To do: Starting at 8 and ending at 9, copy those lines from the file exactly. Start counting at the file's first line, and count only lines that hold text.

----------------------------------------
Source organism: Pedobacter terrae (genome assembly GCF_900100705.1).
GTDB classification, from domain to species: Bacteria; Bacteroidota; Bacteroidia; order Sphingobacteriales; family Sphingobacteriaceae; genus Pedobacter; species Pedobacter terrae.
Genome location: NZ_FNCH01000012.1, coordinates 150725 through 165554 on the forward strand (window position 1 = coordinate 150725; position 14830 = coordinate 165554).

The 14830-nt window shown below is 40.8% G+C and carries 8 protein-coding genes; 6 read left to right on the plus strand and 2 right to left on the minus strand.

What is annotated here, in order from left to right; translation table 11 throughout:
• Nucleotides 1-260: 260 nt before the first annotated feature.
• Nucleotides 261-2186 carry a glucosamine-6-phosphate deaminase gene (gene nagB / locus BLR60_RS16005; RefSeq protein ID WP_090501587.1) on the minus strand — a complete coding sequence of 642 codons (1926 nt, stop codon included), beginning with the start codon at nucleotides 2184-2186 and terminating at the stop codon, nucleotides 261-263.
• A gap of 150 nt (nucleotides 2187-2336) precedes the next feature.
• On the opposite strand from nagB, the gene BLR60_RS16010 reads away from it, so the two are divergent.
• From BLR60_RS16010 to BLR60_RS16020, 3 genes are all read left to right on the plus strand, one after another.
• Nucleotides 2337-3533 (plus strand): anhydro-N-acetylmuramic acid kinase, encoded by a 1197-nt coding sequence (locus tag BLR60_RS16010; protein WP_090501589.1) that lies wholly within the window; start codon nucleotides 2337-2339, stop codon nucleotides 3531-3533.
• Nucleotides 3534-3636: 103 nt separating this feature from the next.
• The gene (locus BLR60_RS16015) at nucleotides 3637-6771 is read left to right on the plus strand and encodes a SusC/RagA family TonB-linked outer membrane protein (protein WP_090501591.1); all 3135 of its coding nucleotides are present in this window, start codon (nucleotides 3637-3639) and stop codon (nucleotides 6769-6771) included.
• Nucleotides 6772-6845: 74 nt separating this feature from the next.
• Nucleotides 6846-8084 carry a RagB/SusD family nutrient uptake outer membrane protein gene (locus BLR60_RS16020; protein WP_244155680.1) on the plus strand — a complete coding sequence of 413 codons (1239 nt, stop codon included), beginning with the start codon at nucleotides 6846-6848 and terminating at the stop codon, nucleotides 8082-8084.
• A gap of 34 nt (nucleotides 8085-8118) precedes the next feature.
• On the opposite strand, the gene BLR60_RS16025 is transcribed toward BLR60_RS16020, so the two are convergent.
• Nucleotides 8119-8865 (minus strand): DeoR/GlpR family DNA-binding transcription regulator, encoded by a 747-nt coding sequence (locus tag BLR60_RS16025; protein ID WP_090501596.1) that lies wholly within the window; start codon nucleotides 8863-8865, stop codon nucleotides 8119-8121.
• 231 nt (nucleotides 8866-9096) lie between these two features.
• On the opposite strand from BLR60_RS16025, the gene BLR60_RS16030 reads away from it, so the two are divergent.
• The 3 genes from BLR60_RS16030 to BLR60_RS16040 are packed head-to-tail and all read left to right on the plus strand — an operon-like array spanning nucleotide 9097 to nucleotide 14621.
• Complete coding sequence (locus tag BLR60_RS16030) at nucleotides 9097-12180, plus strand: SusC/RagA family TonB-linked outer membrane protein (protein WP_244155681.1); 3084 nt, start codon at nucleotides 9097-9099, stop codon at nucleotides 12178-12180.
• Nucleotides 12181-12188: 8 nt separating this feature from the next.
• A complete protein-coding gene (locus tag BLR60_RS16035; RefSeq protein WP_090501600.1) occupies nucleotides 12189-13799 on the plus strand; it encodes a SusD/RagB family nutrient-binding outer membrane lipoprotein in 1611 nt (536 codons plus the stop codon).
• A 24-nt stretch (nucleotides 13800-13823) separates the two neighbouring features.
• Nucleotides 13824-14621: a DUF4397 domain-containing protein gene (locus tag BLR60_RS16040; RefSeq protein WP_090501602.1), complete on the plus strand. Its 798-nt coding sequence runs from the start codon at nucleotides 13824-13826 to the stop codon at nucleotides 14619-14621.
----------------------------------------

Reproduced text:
• A gap of 150 nt (nucleotides 2187-2336) precedes the next feature.
• On the opposite strand from nagB, the gene BLR60_RS16010 reads away from it, so the two are divergent.